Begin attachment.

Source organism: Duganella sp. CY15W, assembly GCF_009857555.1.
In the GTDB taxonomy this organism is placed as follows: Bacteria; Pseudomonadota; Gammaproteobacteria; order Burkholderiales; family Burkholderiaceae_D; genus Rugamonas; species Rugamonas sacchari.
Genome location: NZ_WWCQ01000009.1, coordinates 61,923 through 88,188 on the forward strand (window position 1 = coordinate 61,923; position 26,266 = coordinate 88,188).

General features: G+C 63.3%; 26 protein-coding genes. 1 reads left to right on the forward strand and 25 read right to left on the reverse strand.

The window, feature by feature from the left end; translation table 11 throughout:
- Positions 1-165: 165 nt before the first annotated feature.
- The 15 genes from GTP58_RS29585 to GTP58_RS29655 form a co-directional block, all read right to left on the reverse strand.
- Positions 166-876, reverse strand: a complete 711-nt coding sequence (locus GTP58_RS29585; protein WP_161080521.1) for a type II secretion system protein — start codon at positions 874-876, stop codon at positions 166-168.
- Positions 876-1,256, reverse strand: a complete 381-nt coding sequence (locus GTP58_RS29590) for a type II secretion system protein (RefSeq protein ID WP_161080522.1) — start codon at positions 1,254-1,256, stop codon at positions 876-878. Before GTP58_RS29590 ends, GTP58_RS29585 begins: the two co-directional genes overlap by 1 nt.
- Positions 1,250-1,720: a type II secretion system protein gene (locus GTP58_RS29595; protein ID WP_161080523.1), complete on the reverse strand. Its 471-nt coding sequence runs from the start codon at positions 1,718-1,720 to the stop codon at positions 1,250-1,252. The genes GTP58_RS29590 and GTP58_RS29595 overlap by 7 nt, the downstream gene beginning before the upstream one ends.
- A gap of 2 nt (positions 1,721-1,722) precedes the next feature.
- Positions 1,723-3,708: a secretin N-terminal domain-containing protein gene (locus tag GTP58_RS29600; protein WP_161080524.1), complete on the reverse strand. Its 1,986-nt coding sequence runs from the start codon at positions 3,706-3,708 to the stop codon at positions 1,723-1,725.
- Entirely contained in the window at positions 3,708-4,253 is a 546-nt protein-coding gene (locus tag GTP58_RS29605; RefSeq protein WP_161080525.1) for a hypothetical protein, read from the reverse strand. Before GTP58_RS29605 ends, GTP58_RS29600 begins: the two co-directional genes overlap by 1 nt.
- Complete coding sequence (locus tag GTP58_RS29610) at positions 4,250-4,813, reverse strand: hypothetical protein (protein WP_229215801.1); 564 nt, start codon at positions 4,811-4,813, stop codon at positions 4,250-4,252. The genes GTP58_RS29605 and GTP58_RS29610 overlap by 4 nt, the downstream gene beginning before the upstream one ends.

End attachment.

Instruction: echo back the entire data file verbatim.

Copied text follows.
Source organism: Duganella sp. CY15W, assembly GCF_009857555.1.
In the GTDB taxonomy this organism is placed as follows: Bacteria; Pseudomonadota; Gammaproteobacteria; order Burkholderiales; family Burkholderiaceae_D; genus Rugamonas; species Rugamonas sacchari.
Genome location: NZ_WWCQ01000009.1, coordinates 61,923 through 88,188 on the forward strand (window position 1 = coordinate 61,923; position 26,266 = coordinate 88,188).

General features: G+C 63.3%; 26 protein-coding genes. 1 reads left to right on the forward strand and 25 read right to left on the reverse strand.

The window, feature by feature from the left end; translation table 11 throughout:
- Positions 1-165: 165 nt before the first annotated feature.
- The 15 genes from GTP58_RS29585 to GTP58_RS29655 form a co-directional block, all read right to left on the reverse strand.
- Positions 166-876, reverse strand: a complete 711-nt coding sequence (locus GTP58_RS29585; protein WP_161080521.1) for a type II secretion system protein — start codon at positions 874-876, stop codon at positions 166-168.
- Positions 876-1,256, reverse strand: a complete 381-nt coding sequence (locus GTP58_RS29590) for a type II secretion system protein (RefSeq protein ID WP_161080522.1) — start codon at positions 1,254-1,256, stop codon at positions 876-878. Before GTP58_RS29590 ends, GTP58_RS29585 begins: the two co-directional genes overlap by 1 nt.
- Positions 1,250-1,720: a type II secretion system protein gene (locus GTP58_RS29595; protein ID WP_161080523.1), complete on the reverse strand. Its 471-nt coding sequence runs from the start codon at positions 1,718-1,720 to the stop codon at positions 1,250-1,252. The genes GTP58_RS29590 and GTP58_RS29595 overlap by 7 nt, the downstream gene beginning before the upstream one ends.
- A gap of 2 nt (positions 1,721-1,722) precedes the next feature.
- Positions 1,723-3,708: a secretin N-terminal domain-containing protein gene (locus tag GTP58_RS29600; protein WP_161080524.1), complete on the reverse strand. Its 1,986-nt coding sequence runs from the start codon at positions 3,706-3,708 to the stop codon at positions 1,723-1,725.
- Entirely contained in the window at positions 3,708-4,253 is a 546-nt protein-coding gene (locus tag GTP58_RS29605; RefSeq protein WP_161080525.1) for a hypothetical protein, read from the reverse strand. Before GTP58_RS29605 ends, GTP58_RS29600 begins: the two co-directional genes overlap by 1 nt.
- Complete coding sequence (locus tag GTP58_RS29610) at positions 4,250-4,813, reverse strand: hypothetical protein (protein WP_229215801.1); 564 nt, start codon at positions 4,811-4,813, stop codon at positions 4,250-4,252. The genes GTP58_RS29605 and GTP58_RS29610 overlap by 4 nt, the downstream gene beginning before the upstream one ends.